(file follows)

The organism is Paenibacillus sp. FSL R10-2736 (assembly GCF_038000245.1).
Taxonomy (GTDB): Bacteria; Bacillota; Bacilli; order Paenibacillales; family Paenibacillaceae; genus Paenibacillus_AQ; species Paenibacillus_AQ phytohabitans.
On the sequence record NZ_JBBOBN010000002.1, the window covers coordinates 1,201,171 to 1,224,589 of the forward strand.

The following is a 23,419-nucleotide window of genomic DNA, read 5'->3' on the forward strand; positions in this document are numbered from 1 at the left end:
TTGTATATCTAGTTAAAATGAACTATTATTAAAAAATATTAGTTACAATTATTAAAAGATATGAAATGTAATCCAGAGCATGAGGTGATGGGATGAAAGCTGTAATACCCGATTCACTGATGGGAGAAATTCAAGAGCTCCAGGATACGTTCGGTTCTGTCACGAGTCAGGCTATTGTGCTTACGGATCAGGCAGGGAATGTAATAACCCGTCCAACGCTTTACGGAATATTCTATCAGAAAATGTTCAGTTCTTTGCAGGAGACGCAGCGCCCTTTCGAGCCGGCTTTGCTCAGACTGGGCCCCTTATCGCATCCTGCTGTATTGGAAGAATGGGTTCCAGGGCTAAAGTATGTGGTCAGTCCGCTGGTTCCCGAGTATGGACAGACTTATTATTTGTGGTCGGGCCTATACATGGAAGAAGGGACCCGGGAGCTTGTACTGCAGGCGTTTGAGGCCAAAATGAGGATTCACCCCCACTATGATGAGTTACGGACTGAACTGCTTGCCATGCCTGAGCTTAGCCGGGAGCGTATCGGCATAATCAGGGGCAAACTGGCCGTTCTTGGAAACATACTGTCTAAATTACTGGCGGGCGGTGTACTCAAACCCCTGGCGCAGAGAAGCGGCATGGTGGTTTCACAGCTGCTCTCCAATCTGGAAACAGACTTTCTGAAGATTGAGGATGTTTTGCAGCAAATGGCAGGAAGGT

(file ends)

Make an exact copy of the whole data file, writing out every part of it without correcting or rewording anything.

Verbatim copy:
The organism is Paenibacillus sp. FSL R10-2736 (assembly GCF_038000245.1).
Taxonomy (GTDB): Bacteria; Bacillota; Bacilli; order Paenibacillales; family Paenibacillaceae; genus Paenibacillus_AQ; species Paenibacillus_AQ phytohabitans.
On the sequence record NZ_JBBOBN010000002.1, the window covers coordinates 1,201,171 to 1,224,589 of the forward strand.

The following is a 23,419-nucleotide window of genomic DNA, read 5'->3' on the forward strand; positions in this document are numbered from 1 at the left end:
TTGTATATCTAGTTAAAATGAACTATTATTAAAAAATATTAGTTACAATTATTAAAAGATATGAAATGTAATCCAGAGCATGAGGTGATGGGATGAAAGCTGTAATACCCGATTCACTGATGGGAGAAATTCAAGAGCTCCAGGATACGTTCGGTTCTGTCACGAGTCAGGCTATTGTGCTTACGGATCAGGCAGGGAATGTAATAACCCGTCCAACGCTTTACGGAATATTCTATCAGAAAATGTTCAGTTCTTTGCAGGAGACGCAGCGCCCTTTCGAGCCGGCTTTGCTCAGACTGGGCCCCTTATCGCATCCTGCTGTATTGGAAGAATGGGTTCCAGGGCTAAAGTATGTGGTCAGTCCGCTGGTTCCCGAGTATGGACAGACTTATTATTTGTGGTCGGGCCTATACATGGAAGAAGGGACCCGGGAGCTTGTACTGCAGGCGTTTGAGGCCAAAATGAGGATTCACCCCCACTATGATGAGTTACGGACTGAACTGCTTGCCATGCCTGAGCTTAGCCGGGAGCGTATCGGCATAATCAGGGGCAAACTGGCCGTTCTTGGAAACATACTGTCTAAATTACTGGCGGGCGGTGTACTCAAACCCCTGGCGCAGAGAAGCGGCATGGTGGTTTCACAGCTGCTCTCCAATCTGGAAACAGACTTTCTGAAGATTGAGGATGTTTTGCAGCAAATGGCAGGAAGGT